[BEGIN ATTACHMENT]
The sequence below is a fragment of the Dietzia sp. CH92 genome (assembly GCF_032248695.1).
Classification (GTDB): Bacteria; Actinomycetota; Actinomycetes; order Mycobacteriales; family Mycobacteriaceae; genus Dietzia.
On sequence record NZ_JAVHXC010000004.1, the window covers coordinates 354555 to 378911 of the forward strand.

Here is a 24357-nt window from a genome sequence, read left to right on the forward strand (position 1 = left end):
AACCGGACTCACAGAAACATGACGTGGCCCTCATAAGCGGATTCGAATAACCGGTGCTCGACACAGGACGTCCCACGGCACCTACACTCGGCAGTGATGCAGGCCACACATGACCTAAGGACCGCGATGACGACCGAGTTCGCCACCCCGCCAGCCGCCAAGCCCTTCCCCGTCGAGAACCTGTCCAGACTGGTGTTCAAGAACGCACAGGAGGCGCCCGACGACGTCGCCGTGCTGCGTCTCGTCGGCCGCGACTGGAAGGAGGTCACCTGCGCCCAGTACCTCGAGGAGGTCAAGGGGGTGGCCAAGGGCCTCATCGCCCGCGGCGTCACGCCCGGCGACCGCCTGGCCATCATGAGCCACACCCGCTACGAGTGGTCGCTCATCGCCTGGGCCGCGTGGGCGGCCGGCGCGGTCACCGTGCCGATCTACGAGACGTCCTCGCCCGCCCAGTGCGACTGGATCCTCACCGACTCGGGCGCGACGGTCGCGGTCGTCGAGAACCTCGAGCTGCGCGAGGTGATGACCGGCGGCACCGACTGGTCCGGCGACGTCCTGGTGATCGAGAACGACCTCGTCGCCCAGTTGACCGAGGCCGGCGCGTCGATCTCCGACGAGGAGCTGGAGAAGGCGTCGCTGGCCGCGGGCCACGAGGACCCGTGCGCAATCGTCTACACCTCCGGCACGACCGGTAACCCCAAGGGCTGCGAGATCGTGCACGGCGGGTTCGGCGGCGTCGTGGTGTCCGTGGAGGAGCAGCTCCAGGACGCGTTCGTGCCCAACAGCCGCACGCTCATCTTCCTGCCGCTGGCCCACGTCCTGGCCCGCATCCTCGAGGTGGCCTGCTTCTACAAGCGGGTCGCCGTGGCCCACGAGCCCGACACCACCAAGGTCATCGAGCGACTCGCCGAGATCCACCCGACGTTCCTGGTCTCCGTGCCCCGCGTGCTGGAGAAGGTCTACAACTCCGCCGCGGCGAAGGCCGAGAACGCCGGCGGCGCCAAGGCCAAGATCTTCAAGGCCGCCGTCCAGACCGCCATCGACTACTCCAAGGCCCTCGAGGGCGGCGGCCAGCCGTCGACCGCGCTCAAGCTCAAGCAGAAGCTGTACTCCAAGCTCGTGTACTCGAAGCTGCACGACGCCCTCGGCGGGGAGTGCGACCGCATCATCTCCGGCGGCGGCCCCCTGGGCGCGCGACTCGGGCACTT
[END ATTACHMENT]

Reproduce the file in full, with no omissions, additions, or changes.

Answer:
The sequence below is a fragment of the Dietzia sp. CH92 genome (assembly GCF_032248695.1).
Classification (GTDB): Bacteria; Actinomycetota; Actinomycetes; order Mycobacteriales; family Mycobacteriaceae; genus Dietzia.
On sequence record NZ_JAVHXC010000004.1, the window covers coordinates 354555 to 378911 of the forward strand.

Here is a 24357-nt window from a genome sequence, read left to right on the forward strand (position 1 = left end):
AACCGGACTCACAGAAACATGACGTGGCCCTCATAAGCGGATTCGAATAACCGGTGCTCGACACAGGACGTCCCACGGCACCTACACTCGGCAGTGATGCAGGCCACACATGACCTAAGGACCGCGATGACGACCGAGTTCGCCACCCCGCCAGCCGCCAAGCCCTTCCCCGTCGAGAACCTGTCCAGACTGGTGTTCAAGAACGCACAGGAGGCGCCCGACGACGTCGCCGTGCTGCGTCTCGTCGGCCGCGACTGGAAGGAGGTCACCTGCGCCCAGTACCTCGAGGAGGTCAAGGGGGTGGCCAAGGGCCTCATCGCCCGCGGCGTCACGCCCGGCGACCGCCTGGCCATCATGAGCCACACCCGCTACGAGTGGTCGCTCATCGCCTGGGCCGCGTGGGCGGCCGGCGCGGTCACCGTGCCGATCTACGAGACGTCCTCGCCCGCCCAGTGCGACTGGATCCTCACCGACTCGGGCGCGACGGTCGCGGTCGTCGAGAACCTCGAGCTGCGCGAGGTGATGACCGGCGGCACCGACTGGTCCGGCGACGTCCTGGTGATCGAGAACGACCTCGTCGCCCAGTTGACCGAGGCCGGCGCGTCGATCTCCGACGAGGAGCTGGAGAAGGCGTCGCTGGCCGCGGGCCACGAGGACCCGTGCGCAATCGTCTACACCTCCGGCACGACCGGTAACCCCAAGGGCTGCGAGATCGTGCACGGCGGGTTCGGCGGCGTCGTGGTGTCCGTGGAGGAGCAGCTCCAGGACGCGTTCGTGCCCAACAGCCGCACGCTCATCTTCCTGCCGCTGGCCCACGTCCTGGCCCGCATCCTCGAGGTGGCCTGCTTCTACAAGCGGGTCGCCGTGGCCCACGAGCCCGACACCACCAAGGTCATCGAGCGACTCGCCGAGATCCACCCGACGTTCCTGGTCTCCGTGCCCCGCGTGCTGGAGAAGGTCTACAACTCCGCCGCGGCGAAGGCCGAGAACGCCGGCGGCGCCAAGGCCAAGATCTTCAAGGCCGCCGTCCAGACCGCCATCGACTACTCCAAGGCCCTCGAGGGCGGCGGCCAGCCGTCGACCGCGCTCAAGCTCAAGCAGAAGCTGTACTCCAAGCTCGTGTACTCGAAGCTGCACGACGCCCTCGGCGGGGAGTGCGACCGCATCATCTCCGGCGGCGGCCCCCTGGGCGCGCGACTCGGGCACTT